Graduate Student Seed Grant Projects

The physiological causes of elevated aggression in urban birds


Scott Davies, Biological Sciences; Faculty Mentors: Kendra Sewall and Ignacio Moore, Biological Sciences

Urbanization profoundly changes the environment, and to persist urban animals must adjust. One such adjustment is that urban birds, including song sparrows (Melospiza melody) are frequently more aggressive than their rural counterparts. However, the proximate causes of this habitat-related disparity in aggression remain largely a mystery.
We will use food supplementation to elevate aggression in rural song sparrows and examine three putative physiological mechanisms underlying behavioral adjustments. Specifically, we will investigate whether circulating hormone levels and two measures of neural activity within a candidate circuit in the brain, the social behavior network, are correlated with aggression. If, as we predict, the activity in the social behavior network in food supplemented rural birds is similar to that of control urban birds, then modulation of this circuit should contribute to the adjustment to urban living.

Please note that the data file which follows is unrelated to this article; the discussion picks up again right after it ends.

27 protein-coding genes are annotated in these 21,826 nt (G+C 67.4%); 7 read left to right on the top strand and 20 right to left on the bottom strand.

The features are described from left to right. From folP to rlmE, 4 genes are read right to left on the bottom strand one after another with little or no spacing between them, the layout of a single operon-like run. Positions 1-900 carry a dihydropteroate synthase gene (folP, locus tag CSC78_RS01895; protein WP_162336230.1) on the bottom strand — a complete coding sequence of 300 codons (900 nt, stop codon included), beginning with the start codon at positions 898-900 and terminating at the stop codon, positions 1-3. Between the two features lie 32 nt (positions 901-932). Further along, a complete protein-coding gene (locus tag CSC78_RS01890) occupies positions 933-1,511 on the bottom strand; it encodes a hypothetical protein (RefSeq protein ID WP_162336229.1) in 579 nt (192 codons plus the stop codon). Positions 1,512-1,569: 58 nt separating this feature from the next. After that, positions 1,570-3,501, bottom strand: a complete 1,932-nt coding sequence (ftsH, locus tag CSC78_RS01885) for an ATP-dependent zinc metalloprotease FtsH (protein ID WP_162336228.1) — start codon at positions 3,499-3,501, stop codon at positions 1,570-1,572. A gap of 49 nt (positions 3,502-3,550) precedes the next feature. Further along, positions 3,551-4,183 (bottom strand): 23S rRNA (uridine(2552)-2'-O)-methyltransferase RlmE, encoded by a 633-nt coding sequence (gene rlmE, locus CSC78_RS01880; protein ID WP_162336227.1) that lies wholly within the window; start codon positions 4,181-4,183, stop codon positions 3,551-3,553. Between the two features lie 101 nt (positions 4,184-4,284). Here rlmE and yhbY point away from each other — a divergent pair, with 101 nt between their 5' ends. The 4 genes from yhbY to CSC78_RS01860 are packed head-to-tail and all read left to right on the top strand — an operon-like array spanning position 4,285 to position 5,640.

This study will advance our understanding of how animals adjust to urbanization, a pressing global environmental challenge. Identifying the physiological basis of behavioral adjustments to urbanization is an important step in predicting the consequences of future projected urbanization for the health of individuals and populations.